I don’t know much about Malawi. I know they had a fuel shortage recently. So when I heard they were banning gas, I thought, “Well, that’s an elegant solution.”
But Malawi isn’t banning gas, it’s going to criminalize passing gas. Yeah, because of all the things going on in Malawi, I’m sure farting is a primary concern. I’m sure the Malawian ambassador to the U.N. is going to love hearing fart jokes in 50 different languages. (And yes, the French guy is going to be obligated under international law to say: “I fart in your general direction.”)
In any event, let’s all point and laugh at another example of terrible sub-Saharan leadership…
No, that’s not a typo; we’re not talking about firefighting. We’re talking about fart fighting. From our sister site, the fabulous Fashionista:
There’s no graceful way to introduce this product, so we’ll just cut to the chase: “Subtle Butt” is a disposable patch of fabric with an “activated carbon layer… to which stench adheres and gets neutralized.” Except there’s nothing subtle about farting.
In short, Subtle Butt is a small square of fabric you stick to your underwear just in case you lay a real stinky egg. If it’s loud, you’re on your own. Subtle Butt does nothing to muffle sound. Gross.
This product sounds like a gas — and very useful for lawyers. Imagine you’re in a marathon negotiation session for a billion-dollar merger, or deposing the opposing party’s CEO, and that Mexican food you ordered from Seamless Web has given you flatulence.
Do you really want to waste precious (billable) time by stopping the proceedings and stepping out of the conference room, just to toot your own kazoo? If Subtle Butt has you covered, just let it rip — and cough really loudly or drop binders on the floor, to cover up the noise.
In light of Subtle Butt’s utility for attorneys, it shouldn’t be a surprise that the inventor is a lawyer….
If your firm is in ‘go’ mode when it comes to recruiting lateral partners with loyal clients, then take this quiz to see how well you measure up. Keep track of your ‘yes’ and ‘no’ responses.
1. Does your firm have a clearly defined strategy of practice groups that are priorities of growth for your office? Nothing gets done by random chance, but with a clear vision for the future. Identify the top practice areas for which you wish to add lateral partners. Seek input from practice group leaders and get specifics on needs, outcomes, and ideal target profiles.
2. In addition to clarifying your firm’s growth strategy, are you still open to the hire of a partner outside of your plan? I’ve made several placements that fit this category. The partner’s practice was not within the strategic growth plan of my client, but once the two parties started talking with each other, we all saw how it could indeed be a seamless fit. Be open to “Opportunistic Hires.” You never know where your next producing partner might come from, so you have to be open to it. I will be the first to admit that there is a quirky element of randomness in recruiting.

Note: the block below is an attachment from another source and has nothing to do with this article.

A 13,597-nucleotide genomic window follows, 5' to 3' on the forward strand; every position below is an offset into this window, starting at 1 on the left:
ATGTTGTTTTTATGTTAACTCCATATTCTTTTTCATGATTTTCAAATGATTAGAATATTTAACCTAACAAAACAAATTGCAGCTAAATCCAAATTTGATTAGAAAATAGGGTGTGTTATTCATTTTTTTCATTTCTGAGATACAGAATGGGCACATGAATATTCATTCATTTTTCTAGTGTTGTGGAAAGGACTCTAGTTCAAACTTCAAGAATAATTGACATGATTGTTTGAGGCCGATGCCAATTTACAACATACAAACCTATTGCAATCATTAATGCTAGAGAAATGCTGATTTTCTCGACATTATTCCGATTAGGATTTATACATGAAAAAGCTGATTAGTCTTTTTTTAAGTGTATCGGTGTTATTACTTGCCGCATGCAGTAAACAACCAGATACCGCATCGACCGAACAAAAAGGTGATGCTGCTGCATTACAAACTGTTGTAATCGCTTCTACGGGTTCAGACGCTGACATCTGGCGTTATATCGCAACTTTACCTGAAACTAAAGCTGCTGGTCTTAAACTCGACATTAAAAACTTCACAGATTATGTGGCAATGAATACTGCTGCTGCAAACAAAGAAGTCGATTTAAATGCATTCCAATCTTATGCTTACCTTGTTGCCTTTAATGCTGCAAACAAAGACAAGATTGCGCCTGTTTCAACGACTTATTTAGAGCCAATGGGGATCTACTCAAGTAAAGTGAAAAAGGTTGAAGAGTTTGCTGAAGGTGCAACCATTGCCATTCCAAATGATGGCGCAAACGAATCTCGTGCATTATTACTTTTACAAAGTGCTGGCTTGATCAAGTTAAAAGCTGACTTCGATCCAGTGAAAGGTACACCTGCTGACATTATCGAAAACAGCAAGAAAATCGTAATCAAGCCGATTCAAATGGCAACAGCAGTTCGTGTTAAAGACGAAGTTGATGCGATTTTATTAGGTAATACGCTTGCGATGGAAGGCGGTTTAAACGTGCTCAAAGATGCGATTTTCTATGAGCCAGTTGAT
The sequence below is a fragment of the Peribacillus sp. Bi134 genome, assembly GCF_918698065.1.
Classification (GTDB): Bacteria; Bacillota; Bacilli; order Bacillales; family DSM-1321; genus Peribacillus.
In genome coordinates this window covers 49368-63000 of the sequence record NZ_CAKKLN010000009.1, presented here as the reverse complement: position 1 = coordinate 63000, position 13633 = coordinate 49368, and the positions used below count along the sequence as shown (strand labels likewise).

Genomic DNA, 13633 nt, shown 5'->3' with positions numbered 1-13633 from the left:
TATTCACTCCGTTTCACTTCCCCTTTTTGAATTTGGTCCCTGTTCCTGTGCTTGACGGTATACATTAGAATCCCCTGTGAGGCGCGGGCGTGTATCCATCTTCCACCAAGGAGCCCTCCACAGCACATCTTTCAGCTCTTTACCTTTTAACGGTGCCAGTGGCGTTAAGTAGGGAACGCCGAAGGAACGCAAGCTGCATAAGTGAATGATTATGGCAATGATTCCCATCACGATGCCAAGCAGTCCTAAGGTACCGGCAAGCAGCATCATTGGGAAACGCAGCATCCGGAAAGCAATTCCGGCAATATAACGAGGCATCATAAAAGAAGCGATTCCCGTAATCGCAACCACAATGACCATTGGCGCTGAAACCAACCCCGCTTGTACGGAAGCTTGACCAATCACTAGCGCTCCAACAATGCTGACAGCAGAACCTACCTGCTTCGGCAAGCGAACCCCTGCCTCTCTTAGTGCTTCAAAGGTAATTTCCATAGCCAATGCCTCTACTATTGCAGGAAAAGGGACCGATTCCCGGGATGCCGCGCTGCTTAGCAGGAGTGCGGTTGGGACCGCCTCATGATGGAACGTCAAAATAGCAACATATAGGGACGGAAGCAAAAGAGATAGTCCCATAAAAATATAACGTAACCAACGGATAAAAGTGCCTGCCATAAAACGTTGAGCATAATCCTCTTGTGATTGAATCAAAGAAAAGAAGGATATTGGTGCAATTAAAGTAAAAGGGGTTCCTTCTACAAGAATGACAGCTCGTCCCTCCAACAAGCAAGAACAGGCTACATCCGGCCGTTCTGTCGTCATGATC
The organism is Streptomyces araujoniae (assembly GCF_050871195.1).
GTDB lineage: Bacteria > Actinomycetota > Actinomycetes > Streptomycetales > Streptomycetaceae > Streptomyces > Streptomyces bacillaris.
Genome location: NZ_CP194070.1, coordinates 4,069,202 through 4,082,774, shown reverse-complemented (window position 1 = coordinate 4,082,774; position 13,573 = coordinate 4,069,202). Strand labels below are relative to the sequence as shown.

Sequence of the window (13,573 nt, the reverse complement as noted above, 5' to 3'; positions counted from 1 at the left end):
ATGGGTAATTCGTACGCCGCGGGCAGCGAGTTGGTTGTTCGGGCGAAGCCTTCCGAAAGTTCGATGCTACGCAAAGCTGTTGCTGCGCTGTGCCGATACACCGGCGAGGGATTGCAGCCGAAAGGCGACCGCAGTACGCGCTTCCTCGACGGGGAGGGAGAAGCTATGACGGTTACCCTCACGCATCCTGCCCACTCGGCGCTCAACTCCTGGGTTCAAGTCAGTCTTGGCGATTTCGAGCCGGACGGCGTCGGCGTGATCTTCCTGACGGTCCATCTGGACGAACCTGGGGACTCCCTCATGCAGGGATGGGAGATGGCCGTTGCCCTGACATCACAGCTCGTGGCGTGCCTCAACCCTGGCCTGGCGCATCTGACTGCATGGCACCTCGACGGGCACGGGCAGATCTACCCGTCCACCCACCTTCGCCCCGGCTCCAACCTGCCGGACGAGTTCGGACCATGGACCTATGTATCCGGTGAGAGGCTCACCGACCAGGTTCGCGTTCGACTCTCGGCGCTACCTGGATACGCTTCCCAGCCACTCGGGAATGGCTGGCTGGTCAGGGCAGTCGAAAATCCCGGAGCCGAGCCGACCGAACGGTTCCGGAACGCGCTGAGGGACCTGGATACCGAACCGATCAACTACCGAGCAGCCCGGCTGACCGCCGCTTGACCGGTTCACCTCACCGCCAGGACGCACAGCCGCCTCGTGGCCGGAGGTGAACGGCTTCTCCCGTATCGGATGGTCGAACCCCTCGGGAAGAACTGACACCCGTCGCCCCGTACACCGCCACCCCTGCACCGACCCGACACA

Ed. note: The Asia Chronicles column is authored by Kinney Recruiting. Kinney has made more placements of U.S. associates, counsels and partners in Asia than any other recruiting firm in each of the past six years. You can reach them by email: firstname.lastname@example.org.
We currently have a very exciting and rare type of in-house opening in China at one of the world’s leading internet and social media companies. Our client is looking for an IP Transactional / TMT / Licensing attorney with 2 to 6 years experience. The new hire will be based in Shenzhen or Shanghai. Mandarin is not required (deal documentation will be in English) but is preferred. A solid reason to be in China and a commitment to that market is required of course. This new hire will likely be US qualified (but could also be qualified in UK or other jurisdictions) and with experience and training at a top law firm’s IP transactional / TMT practice and could be currently at a law firm or in-house. Qualified candidates currently Asia based, Europe based or US based will be considered. The new hire’s supervisors in this technology transactions in-house team are very well regarded US trained IP transactional lawyers, with substantial experience at Silicon Valley firms. The culture and atmosphere in this in-house group and the company in general is entrepreneurial, team oriented, and the work is cutting edge, even for a cutting edge industry. The upside of being in an important strategic in-house position in this fast growing and world leading internet company is of the “sky is the limit” variety. Its a very exciting place to be in China for a rising IP transactional lawyer in our opinion, for many reasons beyond the basic info we can share here in this ad / post. This is a special A+ opportunity.
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